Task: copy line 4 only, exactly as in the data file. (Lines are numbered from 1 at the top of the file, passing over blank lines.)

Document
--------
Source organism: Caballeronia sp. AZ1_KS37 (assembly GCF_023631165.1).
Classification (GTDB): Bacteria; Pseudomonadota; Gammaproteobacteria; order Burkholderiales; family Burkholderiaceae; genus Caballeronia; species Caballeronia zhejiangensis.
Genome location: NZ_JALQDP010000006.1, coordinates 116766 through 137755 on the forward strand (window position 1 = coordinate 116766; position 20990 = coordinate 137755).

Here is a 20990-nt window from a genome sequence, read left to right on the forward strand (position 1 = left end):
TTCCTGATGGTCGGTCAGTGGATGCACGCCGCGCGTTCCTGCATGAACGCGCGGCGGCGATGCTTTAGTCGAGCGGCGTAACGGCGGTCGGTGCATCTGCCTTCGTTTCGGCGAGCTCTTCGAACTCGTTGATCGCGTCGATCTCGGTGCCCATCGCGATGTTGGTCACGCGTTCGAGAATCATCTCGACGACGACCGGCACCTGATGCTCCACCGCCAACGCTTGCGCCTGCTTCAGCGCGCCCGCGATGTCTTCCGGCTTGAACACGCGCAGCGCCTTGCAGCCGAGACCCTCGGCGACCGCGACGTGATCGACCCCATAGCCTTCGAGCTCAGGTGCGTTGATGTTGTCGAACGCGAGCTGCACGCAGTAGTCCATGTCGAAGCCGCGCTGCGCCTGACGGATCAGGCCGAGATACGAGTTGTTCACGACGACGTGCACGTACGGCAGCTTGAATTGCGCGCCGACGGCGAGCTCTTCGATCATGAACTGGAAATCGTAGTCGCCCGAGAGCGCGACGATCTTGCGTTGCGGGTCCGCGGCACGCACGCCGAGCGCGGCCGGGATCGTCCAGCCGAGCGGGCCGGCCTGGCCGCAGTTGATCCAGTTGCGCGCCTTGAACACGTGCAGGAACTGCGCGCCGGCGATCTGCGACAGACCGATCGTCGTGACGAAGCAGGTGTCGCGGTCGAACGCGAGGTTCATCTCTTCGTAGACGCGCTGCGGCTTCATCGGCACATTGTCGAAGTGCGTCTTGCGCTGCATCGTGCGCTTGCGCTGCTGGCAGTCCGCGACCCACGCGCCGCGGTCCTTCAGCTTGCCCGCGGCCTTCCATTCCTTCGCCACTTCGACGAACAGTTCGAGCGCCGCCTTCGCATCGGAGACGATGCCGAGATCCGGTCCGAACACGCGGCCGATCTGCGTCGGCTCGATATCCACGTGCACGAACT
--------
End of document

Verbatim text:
Here is a 20990-nt window from a genome sequence, read left to right on the forward strand (position 1 = left end):